Critical Overview

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Last Updated on May 5, 2015, by eNotes Editorial. Word Count: 711

Driving Miss Daisy was the first play that Alfred Uhry wrote, and he based it on people he had known growing up in the South, particularly his grandmother and her driver. The play's original schedule called for it to run for five weeks at Playwrights Horizon, a New York nonprofit theater that seated an audience of seventy-four. When the five-week run was up, the play was extended another five weeks, and when that was up, the play moved to a bigger theater. A year and a half later, the show was still playing in New York, and also around the country. Uhry also won the Pulitzer Prize.

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Audiences and critics immediately responded to the play, even when its premise seemed distinctly unpromising. In American Theatre, Don Shewey recalls his experience:

I remember trudging upstairs ... to see a play that sounded distinctly unpromising. It was about—gads!—an elderly white woman and her black chauffeur. On one hand, it sounded politically unsavory: Have we progressed no further than portraying African Americans onstage as servants. On the other hand, it sounded theatrically too dreary for words: How could it be anything but a parade of predictable Sunday-school pieties about how we're all alike under the skin and we should all get along? I personally resisted every inch of the way the feeling I left the theatre with that night: Wow, [this] is a good play!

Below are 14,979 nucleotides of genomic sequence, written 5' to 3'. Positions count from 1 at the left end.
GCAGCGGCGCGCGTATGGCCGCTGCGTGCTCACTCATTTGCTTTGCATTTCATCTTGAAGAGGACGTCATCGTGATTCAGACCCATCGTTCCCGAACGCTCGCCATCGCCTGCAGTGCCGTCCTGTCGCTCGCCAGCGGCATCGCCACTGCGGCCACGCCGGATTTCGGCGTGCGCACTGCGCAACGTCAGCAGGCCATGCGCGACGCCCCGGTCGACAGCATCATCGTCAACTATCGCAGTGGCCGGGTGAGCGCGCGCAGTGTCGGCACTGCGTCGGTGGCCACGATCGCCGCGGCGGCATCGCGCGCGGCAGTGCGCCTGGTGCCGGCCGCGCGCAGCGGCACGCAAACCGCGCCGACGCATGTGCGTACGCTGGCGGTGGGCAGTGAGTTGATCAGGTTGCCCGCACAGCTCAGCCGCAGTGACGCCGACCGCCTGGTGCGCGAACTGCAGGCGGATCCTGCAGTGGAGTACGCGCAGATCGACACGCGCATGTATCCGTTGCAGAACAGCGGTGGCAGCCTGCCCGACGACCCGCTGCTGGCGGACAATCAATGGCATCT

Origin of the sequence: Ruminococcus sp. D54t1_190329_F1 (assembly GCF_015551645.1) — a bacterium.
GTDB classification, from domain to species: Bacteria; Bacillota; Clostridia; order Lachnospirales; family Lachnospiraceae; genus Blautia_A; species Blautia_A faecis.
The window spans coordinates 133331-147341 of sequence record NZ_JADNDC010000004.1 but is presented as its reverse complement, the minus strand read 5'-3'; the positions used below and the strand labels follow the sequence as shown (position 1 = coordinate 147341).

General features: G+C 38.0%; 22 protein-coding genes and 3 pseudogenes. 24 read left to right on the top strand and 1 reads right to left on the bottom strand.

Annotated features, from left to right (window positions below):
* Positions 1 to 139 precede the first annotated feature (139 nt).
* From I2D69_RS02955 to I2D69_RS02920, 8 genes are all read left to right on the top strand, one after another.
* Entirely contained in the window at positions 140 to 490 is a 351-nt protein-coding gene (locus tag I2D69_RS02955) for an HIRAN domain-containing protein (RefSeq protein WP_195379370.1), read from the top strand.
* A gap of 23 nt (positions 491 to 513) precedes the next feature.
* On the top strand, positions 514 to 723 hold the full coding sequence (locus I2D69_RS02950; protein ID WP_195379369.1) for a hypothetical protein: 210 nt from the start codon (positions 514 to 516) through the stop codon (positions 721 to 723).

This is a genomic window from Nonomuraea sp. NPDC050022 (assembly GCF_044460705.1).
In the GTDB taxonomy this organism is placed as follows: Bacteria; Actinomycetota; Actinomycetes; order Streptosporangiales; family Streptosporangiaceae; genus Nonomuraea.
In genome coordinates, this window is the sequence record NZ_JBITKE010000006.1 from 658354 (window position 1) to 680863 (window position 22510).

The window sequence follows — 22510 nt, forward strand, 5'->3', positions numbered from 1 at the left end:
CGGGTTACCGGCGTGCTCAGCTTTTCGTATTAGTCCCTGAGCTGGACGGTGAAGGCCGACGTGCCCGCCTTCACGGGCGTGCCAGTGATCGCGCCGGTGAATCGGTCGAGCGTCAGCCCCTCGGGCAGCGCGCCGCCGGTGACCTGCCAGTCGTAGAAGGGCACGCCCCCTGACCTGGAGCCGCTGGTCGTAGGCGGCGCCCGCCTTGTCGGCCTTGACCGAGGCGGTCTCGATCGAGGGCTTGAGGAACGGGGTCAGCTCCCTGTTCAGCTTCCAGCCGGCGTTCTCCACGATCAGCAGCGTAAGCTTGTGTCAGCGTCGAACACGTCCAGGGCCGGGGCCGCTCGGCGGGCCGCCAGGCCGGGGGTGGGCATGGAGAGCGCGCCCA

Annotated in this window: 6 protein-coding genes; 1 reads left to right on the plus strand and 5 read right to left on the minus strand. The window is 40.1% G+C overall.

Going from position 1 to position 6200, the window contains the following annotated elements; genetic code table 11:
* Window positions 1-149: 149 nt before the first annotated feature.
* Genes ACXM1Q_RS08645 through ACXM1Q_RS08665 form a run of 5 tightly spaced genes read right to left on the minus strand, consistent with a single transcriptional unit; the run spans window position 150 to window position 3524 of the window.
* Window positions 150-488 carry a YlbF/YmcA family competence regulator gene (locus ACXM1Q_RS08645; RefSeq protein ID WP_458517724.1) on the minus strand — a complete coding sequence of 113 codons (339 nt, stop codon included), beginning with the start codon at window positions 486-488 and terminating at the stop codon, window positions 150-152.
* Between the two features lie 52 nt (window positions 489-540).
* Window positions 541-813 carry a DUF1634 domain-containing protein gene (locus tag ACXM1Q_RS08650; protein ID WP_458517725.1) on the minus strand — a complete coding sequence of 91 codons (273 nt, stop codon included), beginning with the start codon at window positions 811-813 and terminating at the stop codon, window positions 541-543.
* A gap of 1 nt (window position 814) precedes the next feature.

Critics commented on the play's appeal, in fact, often using that very word. In the New York Times, Mel Gussow refers to the play's ‘‘homespun appeal’’ and its ‘‘renewed sincerity.’’ Robert Brustein writes in the New Republic that the play "has both appealing brevity and considerable quality.’’ He calls viewing the play "an experience of considerable power and sensitivity.’’ These critics, along with others, responded to the play's basic humanity and the truths it told. ‘‘It is the work of decent people,’’ writes Brustein, ‘‘working against odds to show how humans still manage to reach out to each other in a divided world.’’ Judy Lee Oliva, in Contemporary Dramatists, says that "Driving Miss Daisy is a play about dignity in which all the characters strive to hold onto their personal integrity.''

The play deftly presents an overview of the changing values and times in the South. Spanning from 1948 to 1972, the play alludes to important themes of the twentieth century, such as racism and prejudice. Its focus on the relationship between two people allows for a more personalized view of historical realities. Oliva notes that the play is "representative of a time in history and tells about that time via this one story.’’ However, as Gussow points out, "history remains background. The principal story is the personal relationship, the interdependence of the two irrevocably allied Southerners.’’

Critics overwhelmingly warmed to the characters, who carried this play smoothly along: the crusty...

(The entire section contains 711 words.)

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